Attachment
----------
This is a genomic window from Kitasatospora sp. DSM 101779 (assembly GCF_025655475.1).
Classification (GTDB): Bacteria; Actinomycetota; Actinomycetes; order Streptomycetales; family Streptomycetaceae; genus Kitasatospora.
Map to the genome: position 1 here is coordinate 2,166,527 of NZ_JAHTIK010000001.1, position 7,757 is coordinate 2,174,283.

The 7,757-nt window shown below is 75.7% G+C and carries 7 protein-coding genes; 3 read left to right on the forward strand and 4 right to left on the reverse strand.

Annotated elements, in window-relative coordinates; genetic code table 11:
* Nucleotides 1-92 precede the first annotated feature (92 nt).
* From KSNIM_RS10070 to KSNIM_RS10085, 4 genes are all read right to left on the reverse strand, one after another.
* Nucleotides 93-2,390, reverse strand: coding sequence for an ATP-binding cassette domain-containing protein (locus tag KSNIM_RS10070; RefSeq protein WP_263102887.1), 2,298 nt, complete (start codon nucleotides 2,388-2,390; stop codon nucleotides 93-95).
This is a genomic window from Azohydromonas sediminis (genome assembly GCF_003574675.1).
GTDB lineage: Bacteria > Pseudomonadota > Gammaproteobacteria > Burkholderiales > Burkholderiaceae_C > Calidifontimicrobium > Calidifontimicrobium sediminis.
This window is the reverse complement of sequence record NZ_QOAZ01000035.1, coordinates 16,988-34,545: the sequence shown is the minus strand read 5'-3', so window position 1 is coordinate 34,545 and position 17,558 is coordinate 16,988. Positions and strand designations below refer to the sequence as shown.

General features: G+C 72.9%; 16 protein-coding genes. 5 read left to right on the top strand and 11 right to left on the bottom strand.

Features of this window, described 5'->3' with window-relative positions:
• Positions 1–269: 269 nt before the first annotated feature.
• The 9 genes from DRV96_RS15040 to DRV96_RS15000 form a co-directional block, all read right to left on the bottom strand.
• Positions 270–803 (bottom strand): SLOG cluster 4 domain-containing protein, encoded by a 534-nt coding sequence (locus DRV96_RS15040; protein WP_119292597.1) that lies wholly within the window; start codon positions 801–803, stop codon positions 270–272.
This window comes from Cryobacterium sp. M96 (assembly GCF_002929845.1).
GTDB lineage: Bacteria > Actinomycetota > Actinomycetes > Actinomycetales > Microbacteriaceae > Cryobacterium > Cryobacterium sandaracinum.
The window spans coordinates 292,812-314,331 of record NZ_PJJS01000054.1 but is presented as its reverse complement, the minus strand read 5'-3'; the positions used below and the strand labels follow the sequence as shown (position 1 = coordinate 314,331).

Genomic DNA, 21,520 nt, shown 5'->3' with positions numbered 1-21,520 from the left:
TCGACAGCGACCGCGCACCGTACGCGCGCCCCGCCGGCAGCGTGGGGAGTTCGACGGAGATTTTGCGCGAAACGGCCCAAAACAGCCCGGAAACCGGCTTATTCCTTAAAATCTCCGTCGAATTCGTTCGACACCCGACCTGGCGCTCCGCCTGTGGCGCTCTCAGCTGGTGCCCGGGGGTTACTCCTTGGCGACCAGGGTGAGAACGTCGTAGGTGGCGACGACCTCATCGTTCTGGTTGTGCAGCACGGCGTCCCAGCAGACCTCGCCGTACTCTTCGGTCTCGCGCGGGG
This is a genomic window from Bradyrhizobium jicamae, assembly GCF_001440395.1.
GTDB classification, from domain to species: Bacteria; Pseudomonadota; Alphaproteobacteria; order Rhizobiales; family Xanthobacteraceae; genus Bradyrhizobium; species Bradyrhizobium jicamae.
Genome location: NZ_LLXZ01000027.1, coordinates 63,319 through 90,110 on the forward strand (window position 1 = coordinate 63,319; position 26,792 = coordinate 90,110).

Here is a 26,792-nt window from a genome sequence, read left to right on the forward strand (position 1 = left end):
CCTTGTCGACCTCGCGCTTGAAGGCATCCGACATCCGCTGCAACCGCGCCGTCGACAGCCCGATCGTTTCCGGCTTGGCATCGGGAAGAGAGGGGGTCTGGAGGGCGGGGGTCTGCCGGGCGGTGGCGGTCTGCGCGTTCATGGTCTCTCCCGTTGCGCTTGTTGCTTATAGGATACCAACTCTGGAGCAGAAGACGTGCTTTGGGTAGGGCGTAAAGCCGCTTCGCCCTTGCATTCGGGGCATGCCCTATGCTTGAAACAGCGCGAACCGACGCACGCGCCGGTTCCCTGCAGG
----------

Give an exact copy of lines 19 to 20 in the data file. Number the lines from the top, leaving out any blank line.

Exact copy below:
The window spans coordinates 292,812-314,331 of record NZ_PJJS01000054.1 but is presented as its reverse complement, the minus strand read 5'-3'; the positions used below and the strand labels follow the sequence as shown (position 1 = coordinate 314,331).

Genomic DNA, 21,520 nt, shown 5'->3' with positions numbered 1-21,520 from the left: